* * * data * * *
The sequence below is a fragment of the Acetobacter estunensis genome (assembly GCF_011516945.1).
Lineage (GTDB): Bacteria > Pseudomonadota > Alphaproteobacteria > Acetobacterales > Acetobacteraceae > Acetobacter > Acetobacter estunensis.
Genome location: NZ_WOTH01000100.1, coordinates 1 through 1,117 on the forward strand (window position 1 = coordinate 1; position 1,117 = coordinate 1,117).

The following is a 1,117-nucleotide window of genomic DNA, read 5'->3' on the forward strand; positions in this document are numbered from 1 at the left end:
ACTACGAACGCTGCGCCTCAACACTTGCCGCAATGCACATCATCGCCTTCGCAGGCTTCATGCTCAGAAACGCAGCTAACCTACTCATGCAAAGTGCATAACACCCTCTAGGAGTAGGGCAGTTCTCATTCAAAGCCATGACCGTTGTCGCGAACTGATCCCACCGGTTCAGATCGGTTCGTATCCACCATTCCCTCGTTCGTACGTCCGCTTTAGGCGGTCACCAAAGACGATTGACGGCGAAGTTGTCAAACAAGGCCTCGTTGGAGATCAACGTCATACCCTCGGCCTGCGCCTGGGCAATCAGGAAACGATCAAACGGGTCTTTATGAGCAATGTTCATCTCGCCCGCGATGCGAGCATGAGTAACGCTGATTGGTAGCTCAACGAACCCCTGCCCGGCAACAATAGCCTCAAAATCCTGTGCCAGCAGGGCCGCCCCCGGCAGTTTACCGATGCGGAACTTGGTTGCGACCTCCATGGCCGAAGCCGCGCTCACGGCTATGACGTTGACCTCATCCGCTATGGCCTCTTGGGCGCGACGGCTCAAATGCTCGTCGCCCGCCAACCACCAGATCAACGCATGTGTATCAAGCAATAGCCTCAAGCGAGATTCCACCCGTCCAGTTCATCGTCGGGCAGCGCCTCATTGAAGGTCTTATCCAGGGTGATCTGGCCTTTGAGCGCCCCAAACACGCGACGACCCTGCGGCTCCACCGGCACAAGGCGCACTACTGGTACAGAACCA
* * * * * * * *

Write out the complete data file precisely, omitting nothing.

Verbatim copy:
The sequence below is a fragment of the Acetobacter estunensis genome (assembly GCF_011516945.1).
Lineage (GTDB): Bacteria > Pseudomonadota > Alphaproteobacteria > Acetobacterales > Acetobacteraceae > Acetobacter > Acetobacter estunensis.
Genome location: NZ_WOTH01000100.1, coordinates 1 through 1,117 on the forward strand (window position 1 = coordinate 1; position 1,117 = coordinate 1,117).

The following is a 1,117-nucleotide window of genomic DNA, read 5'->3' on the forward strand; positions in this document are numbered from 1 at the left end:
ACTACGAACGCTGCGCCTCAACACTTGCCGCAATGCACATCATCGCCTTCGCAGGCTTCATGCTCAGAAACGCAGCTAACCTACTCATGCAAAGTGCATAACACCCTCTAGGAGTAGGGCAGTTCTCATTCAAAGCCATGACCGTTGTCGCGAACTGATCCCACCGGTTCAGATCGGTTCGTATCCACCATTCCCTCGTTCGTACGTCCGCTTTAGGCGGTCACCAAAGACGATTGACGGCGAAGTTGTCAAACAAGGCCTCGTTGGAGATCAACGTCATACCCTCGGCCTGCGCCTGGGCAATCAGGAAACGATCAAACGGGTCTTTATGAGCAATGTTCATCTCGCCCGCGATGCGAGCATGAGTAACGCTGATTGGTAGCTCAACGAACCCCTGCCCGGCAACAATAGCCTCAAAATCCTGTGCCAGCAGGGCCGCCCCCGGCAGTTTACCGATGCGGAACTTGGTTGCGACCTCCATGGCCGAAGCCGCGCTCACGGCTATGACGTTGACCTCATCCGCTATGGCCTCTTGGGCGCGACGGCTCAAATGCTCGTCGCCCGCCAACCACCAGATCAACGCATGTGTATCAAGCAATAGCCTCAAGCGAGATTCCACCCGTCCAGTTCATCGTCGGGCAGCGCCTCATTGAAGGTCTTATCCAGGGTGATCTGGCCTTTGAGCGCCCCAAACACGCGACGACCCTGCGGCTCCACCGGCACAAGGCGCACTACTGGTACAGAACCA